Some will stay at home, but cabin fever will send the majority back to the commute, Campana argues. Still, she isn’t finding virtual meeting as rewarding as face-to-face meetings.

“I believe a facility with teleconferencing will become a required but not highly utilized skill set,” she says. “Collaboration through mutually beneficial relationships does not Zoom easily.”

It could change how people set up their homes.

Shively believes that with people staying at home, they will focus on how their different rooms function or not.

“Kitchens and bathrooms may have been okay, maybe mildly annoying before, but now they may want to make them more suitable for their lifestyles,” she says.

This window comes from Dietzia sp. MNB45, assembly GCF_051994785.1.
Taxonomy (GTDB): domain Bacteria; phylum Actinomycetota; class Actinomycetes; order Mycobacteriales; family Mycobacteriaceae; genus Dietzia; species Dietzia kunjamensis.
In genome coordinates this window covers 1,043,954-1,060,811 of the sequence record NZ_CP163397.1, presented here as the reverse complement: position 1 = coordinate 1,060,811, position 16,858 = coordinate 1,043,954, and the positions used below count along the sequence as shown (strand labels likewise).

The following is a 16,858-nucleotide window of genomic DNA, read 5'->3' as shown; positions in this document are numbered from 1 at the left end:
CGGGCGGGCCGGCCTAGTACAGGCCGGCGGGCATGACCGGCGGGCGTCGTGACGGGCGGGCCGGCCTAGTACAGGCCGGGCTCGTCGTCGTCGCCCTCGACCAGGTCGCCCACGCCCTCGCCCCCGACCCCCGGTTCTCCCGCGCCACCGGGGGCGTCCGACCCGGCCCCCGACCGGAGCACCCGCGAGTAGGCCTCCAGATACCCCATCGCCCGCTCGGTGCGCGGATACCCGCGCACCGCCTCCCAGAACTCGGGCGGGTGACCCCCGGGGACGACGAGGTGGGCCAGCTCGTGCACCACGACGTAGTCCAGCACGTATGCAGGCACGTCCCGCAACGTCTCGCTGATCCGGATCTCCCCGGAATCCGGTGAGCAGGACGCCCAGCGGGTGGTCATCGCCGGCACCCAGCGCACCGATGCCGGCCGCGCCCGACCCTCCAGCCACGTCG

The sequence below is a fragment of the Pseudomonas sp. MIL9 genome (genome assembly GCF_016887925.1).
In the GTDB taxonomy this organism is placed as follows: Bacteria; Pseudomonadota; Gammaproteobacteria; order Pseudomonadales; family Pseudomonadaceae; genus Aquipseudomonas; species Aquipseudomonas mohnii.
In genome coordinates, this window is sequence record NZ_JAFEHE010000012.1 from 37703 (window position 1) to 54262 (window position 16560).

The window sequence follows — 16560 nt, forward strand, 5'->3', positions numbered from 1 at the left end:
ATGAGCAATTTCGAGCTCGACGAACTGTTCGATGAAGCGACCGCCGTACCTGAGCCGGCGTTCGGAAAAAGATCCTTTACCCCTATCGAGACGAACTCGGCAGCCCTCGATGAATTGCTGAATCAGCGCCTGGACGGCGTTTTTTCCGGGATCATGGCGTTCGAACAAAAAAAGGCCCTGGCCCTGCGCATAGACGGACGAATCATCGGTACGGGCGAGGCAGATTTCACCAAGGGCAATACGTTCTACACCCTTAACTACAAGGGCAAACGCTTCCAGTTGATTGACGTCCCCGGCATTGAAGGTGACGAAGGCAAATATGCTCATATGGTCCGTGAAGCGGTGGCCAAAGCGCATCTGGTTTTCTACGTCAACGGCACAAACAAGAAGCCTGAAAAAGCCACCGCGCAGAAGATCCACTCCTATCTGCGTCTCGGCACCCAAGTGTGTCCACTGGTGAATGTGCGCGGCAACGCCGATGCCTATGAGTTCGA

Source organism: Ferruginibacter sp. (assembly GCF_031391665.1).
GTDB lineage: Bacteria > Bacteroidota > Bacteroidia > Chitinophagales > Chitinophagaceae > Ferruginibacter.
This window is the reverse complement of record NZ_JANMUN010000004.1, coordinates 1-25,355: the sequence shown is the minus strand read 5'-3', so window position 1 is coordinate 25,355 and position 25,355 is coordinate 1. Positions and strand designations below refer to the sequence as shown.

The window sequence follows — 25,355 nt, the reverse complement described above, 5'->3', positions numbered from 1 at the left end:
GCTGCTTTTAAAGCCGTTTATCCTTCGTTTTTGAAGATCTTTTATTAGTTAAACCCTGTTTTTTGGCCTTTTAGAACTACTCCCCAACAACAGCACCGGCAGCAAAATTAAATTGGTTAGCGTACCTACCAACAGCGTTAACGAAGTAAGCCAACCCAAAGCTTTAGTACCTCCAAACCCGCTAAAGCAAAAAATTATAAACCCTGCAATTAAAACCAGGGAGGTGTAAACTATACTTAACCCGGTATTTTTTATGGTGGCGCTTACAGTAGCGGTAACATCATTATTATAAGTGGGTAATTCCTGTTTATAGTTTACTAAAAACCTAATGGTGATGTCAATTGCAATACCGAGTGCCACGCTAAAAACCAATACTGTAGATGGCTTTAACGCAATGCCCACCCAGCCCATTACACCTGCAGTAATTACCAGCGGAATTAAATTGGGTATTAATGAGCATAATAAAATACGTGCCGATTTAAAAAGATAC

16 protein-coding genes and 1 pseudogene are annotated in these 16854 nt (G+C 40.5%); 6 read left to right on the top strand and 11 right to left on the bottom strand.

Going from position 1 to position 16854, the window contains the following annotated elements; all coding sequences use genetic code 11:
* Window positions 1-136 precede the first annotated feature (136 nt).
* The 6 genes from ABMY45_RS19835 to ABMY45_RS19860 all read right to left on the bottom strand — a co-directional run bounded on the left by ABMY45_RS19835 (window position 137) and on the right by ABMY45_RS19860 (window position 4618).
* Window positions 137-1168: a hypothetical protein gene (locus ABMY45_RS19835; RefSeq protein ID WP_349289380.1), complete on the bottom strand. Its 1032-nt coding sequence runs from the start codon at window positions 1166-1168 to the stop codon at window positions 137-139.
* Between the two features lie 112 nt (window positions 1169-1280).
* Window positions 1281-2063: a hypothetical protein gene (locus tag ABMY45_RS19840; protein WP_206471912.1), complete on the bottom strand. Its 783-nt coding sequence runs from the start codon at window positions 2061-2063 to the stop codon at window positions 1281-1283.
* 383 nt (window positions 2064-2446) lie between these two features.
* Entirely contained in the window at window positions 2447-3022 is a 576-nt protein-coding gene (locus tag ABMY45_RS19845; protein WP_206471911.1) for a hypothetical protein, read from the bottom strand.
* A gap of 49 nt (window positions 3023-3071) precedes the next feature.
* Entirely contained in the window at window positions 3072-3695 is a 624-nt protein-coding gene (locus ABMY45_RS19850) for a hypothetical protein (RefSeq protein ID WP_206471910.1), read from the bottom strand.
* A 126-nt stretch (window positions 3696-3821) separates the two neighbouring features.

Those who have been home officing may want to see how they can improve these spaces.

“Home offices will probably see a rise in popularity, especially if they are properly designed to be conducive to being productive at home and online. But right now, many home offices are little more than an unused bedroom with a desk, and that is not the best environment for productivity,” she says. “Good technology, good lighting, a good layout, and comfortable furniture are all keys to making your home office a happy, productive place.”

In addition, because of COVID-19, we may want more centering places, she explains: “Creating spaces in our homes will allow for private time, and a feeling of sanctuary and safety could be instrumental in an overall sense of well-being for ourselves and our families.”

Shared Appreciating, Participating, Caring

Absence creates appreciation.